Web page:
You may soon be able to get a college education for free.
“Put simply, what I’d like to do is to see the first two years of community college free for everybody who’s willing to work for it. That’s right—free for everybody who’s willing to work for it,” Obama said in the full video posted to Facebook. “It’s something that we can accomplish. And it’s something that will train our workforce, so that we can compete with anybody in the world.”
Those who do take advantage, should Obama’s proposal survive a Republican-controlled Congress, would be required to maintain a 2.5 GPA or higher and “make steady progress toward completing their program,” according to the White House. The plan stipulates that participating community colleges offer academic programs that “fully transfer credits to local public four-year colleges and universities” or offer vocational programs for high-school graduates. “Community colleges must also adopt promising and evidence-based institutional reforms to improve student outcomes,” the White House said.
The White House estimates that the plan would save students an average of $3,800 per year in tuition costs, with approximately 9 million Americans benefiting from the plan. Independent estimates put the average two-year program at around $3,700, while the average yearly tuition for a four-year school is just over $3,300—or over $11,000 for tuition plus room and board, according to College Board, a higher-education non-profit.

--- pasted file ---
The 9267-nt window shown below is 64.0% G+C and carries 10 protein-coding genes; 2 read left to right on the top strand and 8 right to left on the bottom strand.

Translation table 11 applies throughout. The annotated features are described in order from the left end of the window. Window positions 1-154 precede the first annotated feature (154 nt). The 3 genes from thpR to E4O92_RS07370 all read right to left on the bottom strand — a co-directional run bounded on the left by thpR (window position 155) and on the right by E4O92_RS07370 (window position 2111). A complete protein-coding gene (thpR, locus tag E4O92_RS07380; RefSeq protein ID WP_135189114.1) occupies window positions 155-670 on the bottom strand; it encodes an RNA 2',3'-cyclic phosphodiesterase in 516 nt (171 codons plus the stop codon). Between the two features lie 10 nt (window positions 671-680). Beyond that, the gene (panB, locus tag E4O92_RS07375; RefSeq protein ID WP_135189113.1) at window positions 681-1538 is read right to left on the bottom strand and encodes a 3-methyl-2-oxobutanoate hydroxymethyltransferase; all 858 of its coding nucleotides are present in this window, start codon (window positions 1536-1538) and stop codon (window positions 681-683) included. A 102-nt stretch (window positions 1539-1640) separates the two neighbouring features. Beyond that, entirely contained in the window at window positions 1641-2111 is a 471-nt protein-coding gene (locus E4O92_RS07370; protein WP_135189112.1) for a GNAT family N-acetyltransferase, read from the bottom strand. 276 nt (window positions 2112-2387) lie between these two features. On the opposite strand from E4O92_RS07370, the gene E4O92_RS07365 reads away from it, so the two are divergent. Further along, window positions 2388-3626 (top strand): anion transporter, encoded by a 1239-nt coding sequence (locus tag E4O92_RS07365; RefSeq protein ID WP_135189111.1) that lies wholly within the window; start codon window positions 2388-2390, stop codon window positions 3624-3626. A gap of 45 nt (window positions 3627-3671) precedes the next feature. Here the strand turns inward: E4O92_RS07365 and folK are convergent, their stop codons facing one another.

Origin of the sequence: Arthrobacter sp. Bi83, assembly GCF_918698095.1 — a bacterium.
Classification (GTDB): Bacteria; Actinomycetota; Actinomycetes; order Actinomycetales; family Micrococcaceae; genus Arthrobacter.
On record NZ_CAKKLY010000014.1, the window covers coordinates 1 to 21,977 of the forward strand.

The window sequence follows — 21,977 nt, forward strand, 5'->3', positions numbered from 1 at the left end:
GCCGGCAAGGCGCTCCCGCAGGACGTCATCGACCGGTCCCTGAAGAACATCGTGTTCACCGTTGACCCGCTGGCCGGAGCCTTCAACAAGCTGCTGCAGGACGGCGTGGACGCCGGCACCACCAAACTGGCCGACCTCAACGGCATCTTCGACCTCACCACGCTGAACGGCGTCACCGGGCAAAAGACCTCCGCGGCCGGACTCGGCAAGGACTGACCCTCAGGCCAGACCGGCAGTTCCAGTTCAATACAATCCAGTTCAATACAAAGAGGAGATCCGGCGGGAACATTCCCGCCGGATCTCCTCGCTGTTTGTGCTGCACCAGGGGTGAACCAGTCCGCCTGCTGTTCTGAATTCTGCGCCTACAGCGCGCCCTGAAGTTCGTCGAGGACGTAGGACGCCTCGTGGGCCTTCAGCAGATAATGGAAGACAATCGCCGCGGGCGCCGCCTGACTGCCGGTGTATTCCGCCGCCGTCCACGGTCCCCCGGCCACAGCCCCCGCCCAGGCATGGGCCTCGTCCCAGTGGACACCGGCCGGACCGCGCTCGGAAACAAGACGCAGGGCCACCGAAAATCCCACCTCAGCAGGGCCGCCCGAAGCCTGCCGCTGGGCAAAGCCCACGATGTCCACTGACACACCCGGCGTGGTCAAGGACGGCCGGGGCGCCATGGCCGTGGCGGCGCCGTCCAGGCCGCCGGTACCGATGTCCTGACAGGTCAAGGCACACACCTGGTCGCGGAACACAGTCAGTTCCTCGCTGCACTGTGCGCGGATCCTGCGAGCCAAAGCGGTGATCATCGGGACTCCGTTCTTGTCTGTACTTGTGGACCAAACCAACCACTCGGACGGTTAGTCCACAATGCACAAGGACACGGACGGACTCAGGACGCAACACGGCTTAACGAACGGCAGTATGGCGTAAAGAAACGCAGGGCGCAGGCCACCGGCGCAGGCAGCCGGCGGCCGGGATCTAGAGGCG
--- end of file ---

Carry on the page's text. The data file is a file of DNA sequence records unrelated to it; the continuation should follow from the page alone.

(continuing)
Of course, any service provided by the government is not really free, per se, since the government is heavily funded by tax revenue. In Obama’s plan, three-quarters of financial support for students would come from federal funding, while states would be required to pay the remaining quarter.
The president is touring the U.S. on a promotional campaign for his State of the Union Address, which will air on Tuesday, Jan. 20, at 9pm ET. Obama’s next stop is Knoxville, Tenn., where he plans to reveal more details about his free-college proposal.
Correction: The federal government would cover three-quarters of Obama’s free-tuition plan; participating states would cover the remainder.
Photo via White House/Flickr (PD)